How to ditch the diet talk around your children

Diet culture is everywhere. It steers what we eat, what we wear, how we exercise and why we exercise. It fills conversations with friends and family, filters through our social media streams and has been drip fed to us ever since we were little. It also influences how we talk about food to our kids.

As parents, we play a vital role in modelling behaviour that helps our children grow up to be happy, healthy humans and so how we talk about food, bodies and weight has a powerful – and long lasting – influence.

Image by Dimitris Vetsikas from Pixabay

For example, when our kids hear us compliment someone on their weight loss or see us pointing out certain bodies on TV, online or in magazines, we begin to instil the idea that someone’s value is based upon their weight.

Even we don’t comment on someone else’s body, but berate ourselves on not looking good enough, there’s still an impact. Studies have shown that women who criticise their bodies trigger negative body-esteem issues in their children, with seven in ten mums admitting that their children have repeated negative phrases about their bodies that they’ve heard at home. For children, reinforced beliefs around diet culture can then lead on to food restriction habits, unhealthy exercise or other harmful behaviour.

Whilst we’re not always going to get it right all the time as parents, there are a few little changes that can have significant impact in dismantling harmful diet-culture for our children. One of the easiest things to do is to ditch the diet talk around our kids. Here’s how:


Everything you say aloud reflects a thought or observation inside your head, so the first step in eliminating diet talk, is to shift your thinking about bodies.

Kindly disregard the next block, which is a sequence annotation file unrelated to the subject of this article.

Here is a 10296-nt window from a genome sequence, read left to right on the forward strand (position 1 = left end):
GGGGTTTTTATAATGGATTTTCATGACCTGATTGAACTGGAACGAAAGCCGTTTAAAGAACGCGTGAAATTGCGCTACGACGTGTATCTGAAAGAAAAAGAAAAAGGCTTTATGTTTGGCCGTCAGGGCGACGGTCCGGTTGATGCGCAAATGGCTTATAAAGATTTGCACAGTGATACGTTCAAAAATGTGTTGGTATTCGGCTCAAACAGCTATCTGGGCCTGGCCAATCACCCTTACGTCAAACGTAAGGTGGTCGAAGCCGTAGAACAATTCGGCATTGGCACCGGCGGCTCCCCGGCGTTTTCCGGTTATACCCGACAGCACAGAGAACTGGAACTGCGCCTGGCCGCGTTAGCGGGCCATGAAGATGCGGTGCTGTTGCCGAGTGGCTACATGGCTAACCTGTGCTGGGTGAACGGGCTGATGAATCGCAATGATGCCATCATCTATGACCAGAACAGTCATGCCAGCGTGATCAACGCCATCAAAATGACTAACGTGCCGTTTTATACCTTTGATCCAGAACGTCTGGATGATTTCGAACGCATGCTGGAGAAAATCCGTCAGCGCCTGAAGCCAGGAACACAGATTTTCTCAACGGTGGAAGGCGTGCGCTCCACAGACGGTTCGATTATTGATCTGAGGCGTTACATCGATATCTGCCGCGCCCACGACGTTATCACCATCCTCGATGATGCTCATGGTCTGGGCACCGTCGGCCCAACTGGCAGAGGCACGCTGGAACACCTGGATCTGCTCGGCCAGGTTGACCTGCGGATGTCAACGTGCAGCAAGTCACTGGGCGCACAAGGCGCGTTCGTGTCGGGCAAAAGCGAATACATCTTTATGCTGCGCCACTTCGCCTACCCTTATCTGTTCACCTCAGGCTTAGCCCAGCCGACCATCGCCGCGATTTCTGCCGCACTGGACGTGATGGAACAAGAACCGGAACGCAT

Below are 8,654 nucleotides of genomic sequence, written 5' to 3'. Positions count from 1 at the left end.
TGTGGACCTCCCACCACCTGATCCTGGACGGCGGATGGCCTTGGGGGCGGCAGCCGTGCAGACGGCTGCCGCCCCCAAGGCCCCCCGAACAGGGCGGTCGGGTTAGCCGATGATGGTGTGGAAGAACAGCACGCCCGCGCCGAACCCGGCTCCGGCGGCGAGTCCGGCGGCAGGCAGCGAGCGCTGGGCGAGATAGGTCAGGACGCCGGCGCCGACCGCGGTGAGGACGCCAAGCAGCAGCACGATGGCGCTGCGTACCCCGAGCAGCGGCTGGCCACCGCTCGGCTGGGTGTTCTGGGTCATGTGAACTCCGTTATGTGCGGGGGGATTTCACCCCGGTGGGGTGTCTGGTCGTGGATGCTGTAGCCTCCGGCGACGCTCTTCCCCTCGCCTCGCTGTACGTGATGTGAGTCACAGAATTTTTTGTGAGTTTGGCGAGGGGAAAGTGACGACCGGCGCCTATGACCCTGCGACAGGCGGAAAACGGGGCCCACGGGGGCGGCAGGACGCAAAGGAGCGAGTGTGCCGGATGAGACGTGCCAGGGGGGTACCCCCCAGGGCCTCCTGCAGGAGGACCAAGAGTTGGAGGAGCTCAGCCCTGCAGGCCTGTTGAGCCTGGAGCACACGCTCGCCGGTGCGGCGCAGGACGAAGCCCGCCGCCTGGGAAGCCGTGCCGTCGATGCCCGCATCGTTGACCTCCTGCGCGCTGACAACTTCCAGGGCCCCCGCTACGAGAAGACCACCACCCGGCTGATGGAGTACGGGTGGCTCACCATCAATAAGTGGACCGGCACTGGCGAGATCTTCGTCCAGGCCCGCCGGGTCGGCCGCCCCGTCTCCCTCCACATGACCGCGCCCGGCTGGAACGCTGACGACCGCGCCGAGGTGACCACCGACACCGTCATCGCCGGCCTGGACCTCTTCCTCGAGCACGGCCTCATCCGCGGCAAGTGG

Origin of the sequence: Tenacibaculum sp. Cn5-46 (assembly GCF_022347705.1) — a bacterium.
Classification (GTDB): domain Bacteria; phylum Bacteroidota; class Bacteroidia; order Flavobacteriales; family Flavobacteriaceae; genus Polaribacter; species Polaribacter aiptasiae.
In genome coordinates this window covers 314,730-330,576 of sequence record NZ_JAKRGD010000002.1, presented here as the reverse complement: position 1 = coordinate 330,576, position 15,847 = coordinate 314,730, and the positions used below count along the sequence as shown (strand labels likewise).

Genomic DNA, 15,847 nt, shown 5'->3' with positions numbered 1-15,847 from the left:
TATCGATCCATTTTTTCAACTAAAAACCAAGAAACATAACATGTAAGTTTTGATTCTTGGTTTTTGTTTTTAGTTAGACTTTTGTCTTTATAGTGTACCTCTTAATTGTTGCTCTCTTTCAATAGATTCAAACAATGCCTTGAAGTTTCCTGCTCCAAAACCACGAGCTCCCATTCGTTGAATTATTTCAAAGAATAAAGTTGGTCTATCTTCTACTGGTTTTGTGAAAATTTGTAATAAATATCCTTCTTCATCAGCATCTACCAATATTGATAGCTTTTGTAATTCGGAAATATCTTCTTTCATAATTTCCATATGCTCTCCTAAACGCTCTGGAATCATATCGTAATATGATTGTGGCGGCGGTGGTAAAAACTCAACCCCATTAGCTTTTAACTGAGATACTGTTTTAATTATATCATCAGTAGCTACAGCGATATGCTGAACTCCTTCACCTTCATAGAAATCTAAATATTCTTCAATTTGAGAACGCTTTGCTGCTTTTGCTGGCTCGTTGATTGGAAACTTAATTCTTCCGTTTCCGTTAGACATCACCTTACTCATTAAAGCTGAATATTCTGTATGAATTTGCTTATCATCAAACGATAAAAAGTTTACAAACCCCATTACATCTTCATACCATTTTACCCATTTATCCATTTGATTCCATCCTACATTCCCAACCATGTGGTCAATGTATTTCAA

Begin by getting rid of the magazines that make you feel ashamed of your weight/shape. Unfollow the social media accounts that trigger diet-culture madness. Throw away your bathroom scales and consider making your wellness and health a priority over the latest diet fad. Start to recognise where the diet culture has infused your habits, thinking patterns and behaviour and practise letting them go. Aim to exercise and food choices that are based upon self-care and respect for your body rather than attempting to achieve a certain body type. These little shifts will gradually filter out into the way you talk about bodies around your children.


Quit talking about how many calories there are in food. Instead talk about nutrition and energy and keeping your body vital and healthy. Rather than explaining to your children that some food is “good” or “bad” and therefore labelling particular products with food-moralism (that triggers guilt and shame), just let your child know that certain things won’t be featuring on the menu today.

Finally – and this is a tricky one – avoid using food and sweets as a reward for children doing something, for example, “if you eat all of your vegetables, you can have a treat for dessert”. This, again, categorises one set of food as a reward whilst labelling the other food type, a chore.


It’s sad that we “are the company we keep”. Consider who you are around most and what subjects your conversations consist of. Do you discuss weight loss and dieting with your friends? Do you talk on the phone about your “body problem” areas or how much you hate your body?

Even if we’re not talking directly to our children, they are still unconsciously picking up the beliefs and ideas expressed by the adults around them. Explain to your family and friends that you are committing to ditching the diet talk around your kids and ask them to support you by doing the same.  You never know, perhaps a new trend in ditching the diet talk will help them build their body confidence too!

My book  Rebel Beauty for Teens: 7 Ways to Unleash Your Unique Brand of Gorgeousness is published by Welbeck Publishing and available online and from all good bookstores now.

Facebook Comments